When Powles materialized, Marryat noted that he was dressed in tweed and 'looked exactly like himself and spoke quite distinctly'. One instance of quality evidence was when a young man materialized and walked up to a friend of Marryat, who was sitting next to her; however, the materialization was not recognized and was therefore asked what his relationship was to the sitter and he replied 'brother'. On then being asked his name, he replied, 'Willy'. After the sťance ended, Marryat, who had noticed some physical similarity between the visitor and sitter, asked the sitter whether he knew of any brothers who had died and he replied that he had. He acknowledged that he had almost forgotten that before he was born, his mother had given birth to twins who had died shortly afterwards. One had been named William. Supplying a further example of excellent evidence, Marryat went on to detail the reunion with her own mother who had died on 13 February, 1883. Very shortly before her death, the mother had asked Marryat to sing the hymn 'Rock of Ages', and also made it very clear that she did not want flowers at her funeral, but Marryat decided that she could not comply with the request and placed violets on her body as it lay in its coffin: she told no one of this. Years later, at a sťance with Cecil, the room became filled with the scent of violets, so much so that the different sitters began asking which one was wearing violet scent or powder. Not long afterwards, 'Rock of Ages' began to be heard. This was followed by a bunch of violets, still covered in dew, being thrust in Marryat's face and the voice of her mother saying, 'You were very naughty to put flowers on me when I told you not to do so'. Marryat seized the opportunity to ask her mother about her new life to which she replied that she was happy, but 'added that it is all so very different from what I imagined'.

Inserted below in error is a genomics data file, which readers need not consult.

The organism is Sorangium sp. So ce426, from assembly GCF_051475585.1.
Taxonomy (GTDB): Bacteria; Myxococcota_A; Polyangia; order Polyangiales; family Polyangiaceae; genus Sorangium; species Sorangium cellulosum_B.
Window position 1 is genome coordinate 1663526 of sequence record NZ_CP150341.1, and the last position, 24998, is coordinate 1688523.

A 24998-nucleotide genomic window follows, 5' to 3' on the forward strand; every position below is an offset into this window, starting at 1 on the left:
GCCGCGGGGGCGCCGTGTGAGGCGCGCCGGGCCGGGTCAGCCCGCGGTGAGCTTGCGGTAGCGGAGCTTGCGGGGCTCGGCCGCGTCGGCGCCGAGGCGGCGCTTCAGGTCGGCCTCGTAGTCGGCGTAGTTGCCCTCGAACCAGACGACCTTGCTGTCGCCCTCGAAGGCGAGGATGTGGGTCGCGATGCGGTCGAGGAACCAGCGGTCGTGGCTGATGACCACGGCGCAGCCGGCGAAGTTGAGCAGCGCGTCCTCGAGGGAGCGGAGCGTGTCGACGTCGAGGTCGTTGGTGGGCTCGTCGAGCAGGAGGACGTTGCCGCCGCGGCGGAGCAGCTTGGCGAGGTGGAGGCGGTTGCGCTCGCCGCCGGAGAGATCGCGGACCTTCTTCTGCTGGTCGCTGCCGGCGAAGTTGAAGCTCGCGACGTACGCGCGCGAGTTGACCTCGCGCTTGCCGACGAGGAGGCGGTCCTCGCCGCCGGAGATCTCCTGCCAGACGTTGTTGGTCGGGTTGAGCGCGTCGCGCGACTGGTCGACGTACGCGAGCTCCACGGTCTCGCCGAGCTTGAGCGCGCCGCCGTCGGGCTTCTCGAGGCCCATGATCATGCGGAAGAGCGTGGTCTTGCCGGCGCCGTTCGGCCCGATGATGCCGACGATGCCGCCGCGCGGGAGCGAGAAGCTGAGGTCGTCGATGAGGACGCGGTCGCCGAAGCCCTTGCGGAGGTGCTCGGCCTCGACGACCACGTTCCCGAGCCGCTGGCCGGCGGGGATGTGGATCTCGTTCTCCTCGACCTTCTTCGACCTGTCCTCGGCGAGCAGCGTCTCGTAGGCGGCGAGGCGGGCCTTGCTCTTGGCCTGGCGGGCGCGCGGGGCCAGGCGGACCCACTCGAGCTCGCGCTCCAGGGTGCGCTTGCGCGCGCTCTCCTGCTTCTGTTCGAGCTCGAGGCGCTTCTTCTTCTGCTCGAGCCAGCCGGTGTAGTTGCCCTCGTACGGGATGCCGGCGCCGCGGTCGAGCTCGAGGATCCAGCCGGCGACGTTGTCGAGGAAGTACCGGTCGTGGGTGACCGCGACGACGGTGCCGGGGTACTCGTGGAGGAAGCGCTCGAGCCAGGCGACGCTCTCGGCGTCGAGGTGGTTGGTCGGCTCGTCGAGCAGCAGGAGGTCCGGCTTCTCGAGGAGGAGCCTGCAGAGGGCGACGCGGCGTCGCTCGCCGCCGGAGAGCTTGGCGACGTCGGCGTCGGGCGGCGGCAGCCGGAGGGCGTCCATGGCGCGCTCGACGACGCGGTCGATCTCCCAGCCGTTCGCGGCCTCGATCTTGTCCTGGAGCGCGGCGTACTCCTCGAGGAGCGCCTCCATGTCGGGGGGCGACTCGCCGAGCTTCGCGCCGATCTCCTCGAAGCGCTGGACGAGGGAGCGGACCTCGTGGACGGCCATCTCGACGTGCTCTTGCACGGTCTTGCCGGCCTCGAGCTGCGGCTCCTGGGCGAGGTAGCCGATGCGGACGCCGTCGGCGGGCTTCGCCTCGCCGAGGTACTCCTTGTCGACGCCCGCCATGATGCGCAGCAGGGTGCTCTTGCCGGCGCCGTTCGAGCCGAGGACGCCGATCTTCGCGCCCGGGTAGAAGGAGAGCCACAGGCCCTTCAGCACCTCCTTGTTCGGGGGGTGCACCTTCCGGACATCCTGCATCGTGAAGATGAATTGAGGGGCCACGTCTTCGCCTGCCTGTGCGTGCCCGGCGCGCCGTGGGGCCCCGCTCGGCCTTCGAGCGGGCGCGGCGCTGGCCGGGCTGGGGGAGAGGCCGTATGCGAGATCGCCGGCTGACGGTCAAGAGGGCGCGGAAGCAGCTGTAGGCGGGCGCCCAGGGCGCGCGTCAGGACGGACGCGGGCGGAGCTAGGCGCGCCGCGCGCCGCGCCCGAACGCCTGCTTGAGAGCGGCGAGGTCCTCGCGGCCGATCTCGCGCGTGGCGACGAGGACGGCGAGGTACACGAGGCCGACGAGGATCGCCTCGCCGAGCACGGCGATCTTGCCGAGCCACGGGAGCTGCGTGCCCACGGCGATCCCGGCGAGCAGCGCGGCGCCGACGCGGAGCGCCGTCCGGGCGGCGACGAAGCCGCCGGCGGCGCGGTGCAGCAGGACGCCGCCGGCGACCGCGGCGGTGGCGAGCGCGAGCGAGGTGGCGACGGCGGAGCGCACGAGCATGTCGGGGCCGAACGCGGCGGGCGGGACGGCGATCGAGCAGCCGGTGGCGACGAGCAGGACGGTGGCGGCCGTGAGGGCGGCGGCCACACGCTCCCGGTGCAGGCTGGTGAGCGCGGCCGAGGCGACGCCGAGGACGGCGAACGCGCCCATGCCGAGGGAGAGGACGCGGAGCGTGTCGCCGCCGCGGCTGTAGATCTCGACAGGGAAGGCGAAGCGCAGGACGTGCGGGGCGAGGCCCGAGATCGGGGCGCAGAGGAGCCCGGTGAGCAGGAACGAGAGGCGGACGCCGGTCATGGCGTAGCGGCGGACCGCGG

also referred to a sťance when a young boy, who had died of food
poisoning, materialized for his father who was present. She details how
she saw the boy and 'heard him speak to his father of his home,
mentioning everybody there by name, enumerating the playthings and
books he had left behind, and saying to whom he wished them given'.
This was one example of the many occasions when parents were reunited
with their children through Cecil's mediumship: 'I have seen mothers
and fathers at these sittings, with the tears pouring down their
cheeks, as they spoke with their children again'.(3) One
phenomenon that was often produced through Cecil's mediumship, was the
passing of matter through matter; one of the more unusual features of
this activity was the placing of a ring around his wrist. Dr George
Wyld provided an oval ring that was so designed that it was too small
to be fitted on the wrist by passing it over the medium's hand. Wyld
held Cecil's hand and then found the ring had been placed on Cecil's
wrist; he subsequently produced a yet smaller ring of solid iron, and
once again, while Cecil's left hand was held, the ring was found to
have been placed on his wrist.
Cecil was examined by William Crookes, and three others, on 17 April 1885; after careful measurements were taken, it was noted that the internal circumference of the ring was 182.5mm, while the widest part of Cecil's hand, even after 'troughing', was 194mm. However, their conclusion was only that, 'we do not consider these conditions to be those best adapted', and 'we cannot infer that it is impossible that the ring should have come into the position in which we found it by known natural forces'.(4) In sum, this particular exercise did not produce any definite judgement.